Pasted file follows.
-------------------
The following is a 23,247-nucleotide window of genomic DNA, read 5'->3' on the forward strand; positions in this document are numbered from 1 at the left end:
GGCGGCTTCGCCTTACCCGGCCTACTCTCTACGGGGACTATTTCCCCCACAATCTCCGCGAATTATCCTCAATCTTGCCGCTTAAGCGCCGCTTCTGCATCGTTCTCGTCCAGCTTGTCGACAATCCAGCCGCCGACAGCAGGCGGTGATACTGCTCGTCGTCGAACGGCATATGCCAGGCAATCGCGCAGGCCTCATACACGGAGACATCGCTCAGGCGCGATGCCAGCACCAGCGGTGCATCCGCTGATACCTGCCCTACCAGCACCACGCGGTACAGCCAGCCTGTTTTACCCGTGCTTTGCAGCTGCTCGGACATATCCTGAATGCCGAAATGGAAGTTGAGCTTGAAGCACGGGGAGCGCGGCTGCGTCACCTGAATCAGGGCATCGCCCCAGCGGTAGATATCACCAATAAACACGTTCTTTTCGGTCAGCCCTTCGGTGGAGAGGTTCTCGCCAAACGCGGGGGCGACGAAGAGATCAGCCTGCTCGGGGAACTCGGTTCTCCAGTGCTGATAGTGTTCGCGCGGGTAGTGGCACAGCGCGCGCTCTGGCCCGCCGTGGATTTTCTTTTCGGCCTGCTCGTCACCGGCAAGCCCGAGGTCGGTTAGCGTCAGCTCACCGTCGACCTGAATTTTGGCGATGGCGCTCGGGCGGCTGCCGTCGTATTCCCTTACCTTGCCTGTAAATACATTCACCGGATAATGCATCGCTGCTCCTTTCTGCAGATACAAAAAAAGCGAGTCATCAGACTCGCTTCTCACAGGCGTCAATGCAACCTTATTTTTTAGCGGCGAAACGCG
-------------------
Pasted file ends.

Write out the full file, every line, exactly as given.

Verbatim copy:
The following is a 23,247-nucleotide window of genomic DNA, read 5'->3' on the forward strand; positions in this document are numbered from 1 at the left end:
GGCGGCTTCGCCTTACCCGGCCTACTCTCTACGGGGACTATTTCCCCCACAATCTCCGCGAATTATCCTCAATCTTGCCGCTTAAGCGCCGCTTCTGCATCGTTCTCGTCCAGCTTGTCGACAATCCAGCCGCCGACAGCAGGCGGTGATACTGCTCGTCGTCGAACGGCATATGCCAGGCAATCGCGCAGGCCTCATACACGGAGACATCGCTCAGGCGCGATGCCAGCACCAGCGGTGCATCCGCTGATACCTGCCCTACCAGCACCACGCGGTACAGCCAGCCTGTTTTACCCGTGCTTTGCAGCTGCTCGGACATATCCTGAATGCCGAAATGGAAGTTGAGCTTGAAGCACGGGGAGCGCGGCTGCGTCACCTGAATCAGGGCATCGCCCCAGCGGTAGATATCACCAATAAACACGTTCTTTTCGGTCAGCCCTTCGGTGGAGAGGTTCTCGCCAAACGCGGGGGCGACGAAGAGATCAGCCTGCTCGGGGAACTCGGTTCTCCAGTGCTGATAGTGTTCGCGCGGGTAGTGGCACAGCGCGCGCTCTGGCCCGCCGTGGATTTTCTTTTCGGCCTGCTCGTCACCGGCAAGCCCGAGGTCGGTTAGCGTCAGCTCACCGTCGACCTGAATTTTGGCGATGGCGCTCGGGCGGCTGCCGTCGTATTCCCTTACCTTGCCTGTAAATACATTCACCGGATAATGCATCGCTGCTCCTTTCTGCAGATACAAAAAAAGCGAGTCATCAGACTCGCTTCTCACAGGCGTCAATGCAACCTTATTTTTTAGCGGCGAAACGCG